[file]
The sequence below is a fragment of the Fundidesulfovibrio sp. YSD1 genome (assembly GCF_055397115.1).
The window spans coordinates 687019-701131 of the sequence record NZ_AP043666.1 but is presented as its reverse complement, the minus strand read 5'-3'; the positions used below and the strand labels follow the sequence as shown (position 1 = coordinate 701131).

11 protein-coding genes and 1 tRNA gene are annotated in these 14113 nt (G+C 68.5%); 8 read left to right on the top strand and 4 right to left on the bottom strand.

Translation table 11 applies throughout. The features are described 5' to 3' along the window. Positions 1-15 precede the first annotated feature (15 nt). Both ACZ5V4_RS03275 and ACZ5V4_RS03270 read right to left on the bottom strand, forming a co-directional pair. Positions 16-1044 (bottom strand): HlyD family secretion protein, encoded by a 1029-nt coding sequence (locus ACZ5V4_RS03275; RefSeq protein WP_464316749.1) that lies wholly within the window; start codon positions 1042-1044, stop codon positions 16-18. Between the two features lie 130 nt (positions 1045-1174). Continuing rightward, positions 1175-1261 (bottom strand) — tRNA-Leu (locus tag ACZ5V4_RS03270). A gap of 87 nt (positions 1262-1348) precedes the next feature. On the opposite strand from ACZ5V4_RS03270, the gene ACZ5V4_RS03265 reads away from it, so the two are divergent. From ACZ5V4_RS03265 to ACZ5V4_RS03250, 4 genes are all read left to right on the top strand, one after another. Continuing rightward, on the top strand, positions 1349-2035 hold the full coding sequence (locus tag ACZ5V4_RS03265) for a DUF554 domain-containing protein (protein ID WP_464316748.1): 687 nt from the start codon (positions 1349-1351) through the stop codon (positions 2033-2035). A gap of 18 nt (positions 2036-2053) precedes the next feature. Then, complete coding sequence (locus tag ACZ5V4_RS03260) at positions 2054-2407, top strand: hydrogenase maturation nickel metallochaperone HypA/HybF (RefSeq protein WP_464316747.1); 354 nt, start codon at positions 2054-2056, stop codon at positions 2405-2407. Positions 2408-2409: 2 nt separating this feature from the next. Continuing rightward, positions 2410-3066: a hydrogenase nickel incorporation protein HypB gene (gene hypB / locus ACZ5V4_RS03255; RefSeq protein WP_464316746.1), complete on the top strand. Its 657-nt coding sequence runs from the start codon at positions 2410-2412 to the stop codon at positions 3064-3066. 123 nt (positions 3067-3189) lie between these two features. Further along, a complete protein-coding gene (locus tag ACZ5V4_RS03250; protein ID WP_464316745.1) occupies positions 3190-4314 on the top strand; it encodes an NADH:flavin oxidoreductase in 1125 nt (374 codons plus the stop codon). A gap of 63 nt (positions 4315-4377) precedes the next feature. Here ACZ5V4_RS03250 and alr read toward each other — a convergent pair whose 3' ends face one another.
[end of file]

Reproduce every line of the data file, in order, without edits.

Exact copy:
The sequence below is a fragment of the Fundidesulfovibrio sp. YSD1 genome (assembly GCF_055397115.1).
The window spans coordinates 687019-701131 of the sequence record NZ_AP043666.1 but is presented as its reverse complement, the minus strand read 5'-3'; the positions used below and the strand labels follow the sequence as shown (position 1 = coordinate 701131).

11 protein-coding genes and 1 tRNA gene are annotated in these 14113 nt (G+C 68.5%); 8 read left to right on the top strand and 4 right to left on the bottom strand.

Translation table 11 applies throughout. The features are described 5' to 3' along the window. Positions 1-15 precede the first annotated feature (15 nt). Both ACZ5V4_RS03275 and ACZ5V4_RS03270 read right to left on the bottom strand, forming a co-directional pair. Positions 16-1044 (bottom strand): HlyD family secretion protein, encoded by a 1029-nt coding sequence (locus ACZ5V4_RS03275; RefSeq protein WP_464316749.1) that lies wholly within the window; start codon positions 1042-1044, stop codon positions 16-18. Between the two features lie 130 nt (positions 1045-1174). Continuing rightward, positions 1175-1261 (bottom strand) — tRNA-Leu (locus tag ACZ5V4_RS03270). A gap of 87 nt (positions 1262-1348) precedes the next feature. On the opposite strand from ACZ5V4_RS03270, the gene ACZ5V4_RS03265 reads away from it, so the two are divergent. From ACZ5V4_RS03265 to ACZ5V4_RS03250, 4 genes are all read left to right on the top strand, one after another. Continuing rightward, on the top strand, positions 1349-2035 hold the full coding sequence (locus tag ACZ5V4_RS03265) for a DUF554 domain-containing protein (protein ID WP_464316748.1): 687 nt from the start codon (positions 1349-1351) through the stop codon (positions 2033-2035). A gap of 18 nt (positions 2036-2053) precedes the next feature. Then, complete coding sequence (locus tag ACZ5V4_RS03260) at positions 2054-2407, top strand: hydrogenase maturation nickel metallochaperone HypA/HybF (RefSeq protein WP_464316747.1); 354 nt, start codon at positions 2054-2056, stop codon at positions 2405-2407. Positions 2408-2409: 2 nt separating this feature from the next. Continuing rightward, positions 2410-3066: a hydrogenase nickel incorporation protein HypB gene (gene hypB / locus ACZ5V4_RS03255; RefSeq protein WP_464316746.1), complete on the top strand. Its 657-nt coding sequence runs from the start codon at positions 2410-2412 to the stop codon at positions 3064-3066. 123 nt (positions 3067-3189) lie between these two features. Further along, a complete protein-coding gene (locus tag ACZ5V4_RS03250; protein ID WP_464316745.1) occupies positions 3190-4314 on the top strand; it encodes an NADH:flavin oxidoreductase in 1125 nt (374 codons plus the stop codon). A gap of 63 nt (positions 4315-4377) precedes the next feature. Here ACZ5V4_RS03250 and alr read toward each other — a convergent pair whose 3' ends face one another.